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Gender Diversity in Healthcare Industry of UAE

Gender Diversity in Healthcare Industry of UAE

UAE is growing and growing big when it comes to healthcare industry. Be it healthcare or pharmaceutical industry, UAE has pretty tight target for 2020. By 2020 UAE’s Pharma market is expected to double its revenue, from AED 11 Billion to 21 Billion.

But when it comes to gender equality, we are still lagging behind. Few weeks ago when it was announced that Emma Walmsley would be the new CEO of GSK, a lot of talk happened online and offline, mostly because of her gender and less for her accomplishment, which is a common trend in UAE. The number of women who are in healthcare industry are working as Doctors, Nurses and Paramedics but not often it is heard that they have taken a leadership position.

Unfortunately we do not have statistics to prove our comment but we have an alternative. In the era of digital media it’s not very difficult to find data to support our comment. The total number of people who are on Facebook are 7.8 million for UAE.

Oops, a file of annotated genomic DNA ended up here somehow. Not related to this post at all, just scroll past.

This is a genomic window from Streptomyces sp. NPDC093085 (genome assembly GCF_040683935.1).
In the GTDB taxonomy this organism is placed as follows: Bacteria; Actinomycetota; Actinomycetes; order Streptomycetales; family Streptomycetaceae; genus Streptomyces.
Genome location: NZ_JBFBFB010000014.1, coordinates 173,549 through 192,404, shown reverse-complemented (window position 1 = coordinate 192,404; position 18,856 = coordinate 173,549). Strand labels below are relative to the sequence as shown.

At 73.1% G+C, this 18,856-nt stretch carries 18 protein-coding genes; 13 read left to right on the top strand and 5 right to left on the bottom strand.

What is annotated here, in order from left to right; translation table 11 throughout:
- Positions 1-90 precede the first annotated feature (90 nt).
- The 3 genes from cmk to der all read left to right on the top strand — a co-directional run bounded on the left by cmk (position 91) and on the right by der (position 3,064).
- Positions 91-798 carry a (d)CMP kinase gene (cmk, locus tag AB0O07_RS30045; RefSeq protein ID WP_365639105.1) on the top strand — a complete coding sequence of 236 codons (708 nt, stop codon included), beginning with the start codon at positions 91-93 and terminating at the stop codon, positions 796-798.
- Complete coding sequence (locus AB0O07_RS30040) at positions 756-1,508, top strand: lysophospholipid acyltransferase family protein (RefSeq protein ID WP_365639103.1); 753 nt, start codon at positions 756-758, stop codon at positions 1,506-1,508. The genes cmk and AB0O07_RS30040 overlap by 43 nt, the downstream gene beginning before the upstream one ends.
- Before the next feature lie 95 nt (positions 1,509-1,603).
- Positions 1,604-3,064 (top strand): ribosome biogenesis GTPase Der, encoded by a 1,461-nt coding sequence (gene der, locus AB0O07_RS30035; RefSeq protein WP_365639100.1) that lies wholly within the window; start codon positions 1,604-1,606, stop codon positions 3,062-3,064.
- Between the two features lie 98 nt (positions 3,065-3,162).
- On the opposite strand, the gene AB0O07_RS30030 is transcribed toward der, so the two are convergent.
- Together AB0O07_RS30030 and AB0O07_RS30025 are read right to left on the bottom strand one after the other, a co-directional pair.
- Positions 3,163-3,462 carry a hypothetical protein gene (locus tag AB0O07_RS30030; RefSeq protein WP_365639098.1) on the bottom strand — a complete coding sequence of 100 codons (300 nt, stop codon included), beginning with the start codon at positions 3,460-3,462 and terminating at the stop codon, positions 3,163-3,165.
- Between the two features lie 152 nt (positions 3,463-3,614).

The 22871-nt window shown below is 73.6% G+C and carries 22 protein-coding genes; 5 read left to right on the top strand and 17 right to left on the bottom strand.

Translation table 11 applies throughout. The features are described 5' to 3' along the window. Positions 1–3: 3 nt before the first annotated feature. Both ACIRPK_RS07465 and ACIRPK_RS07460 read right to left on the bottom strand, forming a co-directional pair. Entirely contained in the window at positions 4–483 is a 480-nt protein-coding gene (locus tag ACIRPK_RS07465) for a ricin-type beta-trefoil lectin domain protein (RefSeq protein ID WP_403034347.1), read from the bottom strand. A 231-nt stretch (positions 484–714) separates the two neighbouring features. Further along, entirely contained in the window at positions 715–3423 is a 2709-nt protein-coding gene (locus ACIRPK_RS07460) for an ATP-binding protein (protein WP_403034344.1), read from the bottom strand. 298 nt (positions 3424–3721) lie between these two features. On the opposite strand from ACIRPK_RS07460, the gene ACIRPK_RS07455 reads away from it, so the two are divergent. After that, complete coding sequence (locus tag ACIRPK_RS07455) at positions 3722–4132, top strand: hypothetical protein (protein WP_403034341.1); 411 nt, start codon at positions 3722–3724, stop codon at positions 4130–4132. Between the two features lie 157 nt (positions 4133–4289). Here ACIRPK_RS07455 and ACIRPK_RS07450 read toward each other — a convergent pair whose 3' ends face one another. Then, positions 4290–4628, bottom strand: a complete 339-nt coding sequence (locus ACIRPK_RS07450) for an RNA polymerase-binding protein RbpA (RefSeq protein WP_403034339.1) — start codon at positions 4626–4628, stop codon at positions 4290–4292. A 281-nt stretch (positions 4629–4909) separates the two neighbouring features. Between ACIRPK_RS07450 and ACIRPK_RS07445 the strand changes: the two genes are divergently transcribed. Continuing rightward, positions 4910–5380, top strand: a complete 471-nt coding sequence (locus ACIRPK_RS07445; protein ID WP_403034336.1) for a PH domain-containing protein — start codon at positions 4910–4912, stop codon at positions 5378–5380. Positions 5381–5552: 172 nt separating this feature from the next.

So here’s some data which we have fetched from Facebook & LinkedIn

Job TitleWomenMenWomen Percentage
Doctor800110042%
Pharmacist2000240045%
VP, Director, CXO in healthcare or Pharma Industry1000400020%

 

So this data proves our point. When it comes to positions such as doctors, pharmacists, women are there (though the percentage is a little low there as well) but when it comes to leadership position, the situation is very bad.

To bring gender equality in the healthcare industry we should encourage our women to join healthcare sector. The literacy rate for women in UAE is even higher than men, women have a literacy rate of 95.8% vs 93.1% of men. This is great but this also means somewhere between school and leadership position they are losing out.

We feel the reason lies more with the societal pressure and less organizational culture. Most organizations encourage gender diversity and take different initiatives to support that but when it comes to cook at the kitchen or when it comes to take care of the child, we still expect our women to do that job. Obviously that’s an extra responsibility they are taking which men are taking less and that might be the root cause of this.

When we talk about women empowerment, we have to understand that this starts at our homes first. Until and unless we change our patriarchal attitude, this kind of problem are less likely to change.

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